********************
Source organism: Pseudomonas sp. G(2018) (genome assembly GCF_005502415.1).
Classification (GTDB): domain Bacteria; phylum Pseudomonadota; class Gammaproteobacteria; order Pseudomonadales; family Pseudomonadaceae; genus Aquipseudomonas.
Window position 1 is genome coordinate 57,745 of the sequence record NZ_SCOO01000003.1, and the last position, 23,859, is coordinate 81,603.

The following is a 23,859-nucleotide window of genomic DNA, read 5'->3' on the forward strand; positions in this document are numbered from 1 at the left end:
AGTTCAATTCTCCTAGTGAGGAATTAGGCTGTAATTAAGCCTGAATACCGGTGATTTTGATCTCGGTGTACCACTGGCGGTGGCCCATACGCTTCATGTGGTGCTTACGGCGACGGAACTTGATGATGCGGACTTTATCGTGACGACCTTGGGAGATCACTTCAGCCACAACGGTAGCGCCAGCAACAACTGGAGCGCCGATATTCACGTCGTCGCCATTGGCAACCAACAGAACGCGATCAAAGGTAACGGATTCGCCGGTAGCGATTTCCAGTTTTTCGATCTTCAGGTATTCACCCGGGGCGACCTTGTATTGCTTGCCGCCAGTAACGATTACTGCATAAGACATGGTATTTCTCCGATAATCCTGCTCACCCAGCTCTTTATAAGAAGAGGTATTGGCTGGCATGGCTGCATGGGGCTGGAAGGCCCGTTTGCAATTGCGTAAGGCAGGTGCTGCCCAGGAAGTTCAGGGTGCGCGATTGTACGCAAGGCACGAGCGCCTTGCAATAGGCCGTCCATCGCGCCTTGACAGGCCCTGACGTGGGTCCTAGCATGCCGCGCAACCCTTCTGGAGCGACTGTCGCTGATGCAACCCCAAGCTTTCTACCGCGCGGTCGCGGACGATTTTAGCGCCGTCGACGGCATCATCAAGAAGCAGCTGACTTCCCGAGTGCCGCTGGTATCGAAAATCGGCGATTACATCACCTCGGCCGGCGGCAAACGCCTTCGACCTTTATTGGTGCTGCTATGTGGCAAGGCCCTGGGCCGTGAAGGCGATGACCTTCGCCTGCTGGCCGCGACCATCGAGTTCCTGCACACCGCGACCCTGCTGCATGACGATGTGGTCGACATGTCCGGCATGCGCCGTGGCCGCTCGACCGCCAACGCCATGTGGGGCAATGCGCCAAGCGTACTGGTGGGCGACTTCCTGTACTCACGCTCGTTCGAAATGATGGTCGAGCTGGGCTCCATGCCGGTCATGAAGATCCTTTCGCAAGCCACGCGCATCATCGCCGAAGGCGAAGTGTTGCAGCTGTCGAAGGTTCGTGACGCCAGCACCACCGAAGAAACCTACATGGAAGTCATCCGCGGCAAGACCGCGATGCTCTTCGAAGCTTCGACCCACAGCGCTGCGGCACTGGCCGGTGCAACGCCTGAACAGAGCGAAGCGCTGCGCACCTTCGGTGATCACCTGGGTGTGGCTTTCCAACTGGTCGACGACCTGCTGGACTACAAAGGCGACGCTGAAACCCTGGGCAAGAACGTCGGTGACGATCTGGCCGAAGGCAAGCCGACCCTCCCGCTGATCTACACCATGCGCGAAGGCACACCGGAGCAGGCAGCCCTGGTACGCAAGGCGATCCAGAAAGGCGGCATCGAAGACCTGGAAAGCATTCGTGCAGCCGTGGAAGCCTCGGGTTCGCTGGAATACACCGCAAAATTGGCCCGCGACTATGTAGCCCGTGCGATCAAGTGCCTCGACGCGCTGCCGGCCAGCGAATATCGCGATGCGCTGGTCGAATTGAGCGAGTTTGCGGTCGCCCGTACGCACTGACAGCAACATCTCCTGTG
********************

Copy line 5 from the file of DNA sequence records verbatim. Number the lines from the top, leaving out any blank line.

AGTTCAATTCTCCTAGTGAGGAATTAGGCTGTAATTAAGCCTGAATACCGGTGATTTTGATCTCGGTGTACCACTGGCGGTGGCCCATACGCTTCATGTGGTGCTTACGGCGACGGAACTTGATGATGCGGACTTTATCGTGACGACCTTGGGAGATCACTTCAGCCACAACGGTAGCGCCAGCAACAACTGGAGCGCCGATATTCACGTCGTCGCCATTGGCAACCAACAGAACGCGATCAAAGGTAACGGATTCGCCGGTAGCGATTTCCAGTTTTTCGATCTTCAGGTATTCACCCGGGGCGACCTTGTATTGCTTGCCGCCAGTAACGATTACTGCATAAGACATGGTATTTCTCCGATAATCCTGCTCACCCAGCTCTTTATAAGAAGAGGTATTGGCTGGCATGGCTGCATGGGGCTGGAAGGCCCGTTTGCAATTGCGTAAGGCAGGTGCTGCCCAGGAAGTTCAGGGTGCGCGATTGTACGCAAGGCACGAGCGCCTTGCAATAGGCCGTCCATCGCGCCTTGACAGGCCCTGACGTGGGTCCTAGCATGCCGCGCAACCCTTCTGGAGCGACTGTCGCTGATGCAACCCCAAGCTTTCTACCGCGCGGTCGCGGACGATTTTAGCGCCGTCGACGGCATCATCAAGAAGCAGCTGACTTCCCGAGTGCCGCTGGTATCGAAAATCGGCGATTACATCACCTCGGCCGGCGGCAAACGCCTTCGACCTTTATTGGTGCTGCTATGTGGCAAGGCCCTGGGCCGTGAAGGCGATGACCTTCGCCTGCTGGCCGCGACCATCGAGTTCCTGCACACCGCGACCCTGCTGCATGACGATGTGGTCGACATGTCCGGCATGCGCCGTGGCCGCTCGACCGCCAACGCCATGTGGGGCAATGCGCCAAGCGTACTGGTGGGCGACTTCCTGTACTCACGCTCGTTCGAAATGATGGTCGAGCTGGGCTCCATGCCGGTCATGAAGATCCTTTCGCAAGCCACGCGCATCATCGCCGAAGGCGAAGTGTTGCAGCTGTCGAAGGTTCGTGACGCCAGCACCACCGAAGAAACCTACATGGAAGTCATCCGCGGCAAGACCGCGATGCTCTTCGAAGCTTCGACCCACAGCGCTGCGGCACTGGCCGGTGCAACGCCTGAACAGAGCGAAGCGCTGCGCACCTTCGGTGATCACCTGGGTGTGGCTTTCCAACTGGTCGACGACCTGCTGGACTACAAAGGCGACGCTGAAACCCTGGGCAAGAACGTCGGTGACGATCTGGCCGAAGGCAAGCCGACCCTCCCGCTGATCTACACCATGCGCGAAGGCACACCGGAGCAGGCAGCCCTGGTACGCAAGGCGATCCAGAAAGGCGGCATCGAAGACCTGGAAAGCATTCGTGCAGCCGTGGAAGCCTCGGGTTCGCTGGAATACACCGCAAAATTGGCCCGCGACTATGTAGCCCGTGCGATCAAGTGCCTCGACGCGCTGCCGGCCAGCGAATATCGCGATGCGCTGGTCGAATTGAGCGAGTTTGCGGTCGCCCGTACGCACTGACAGCAACATCTCCTGTG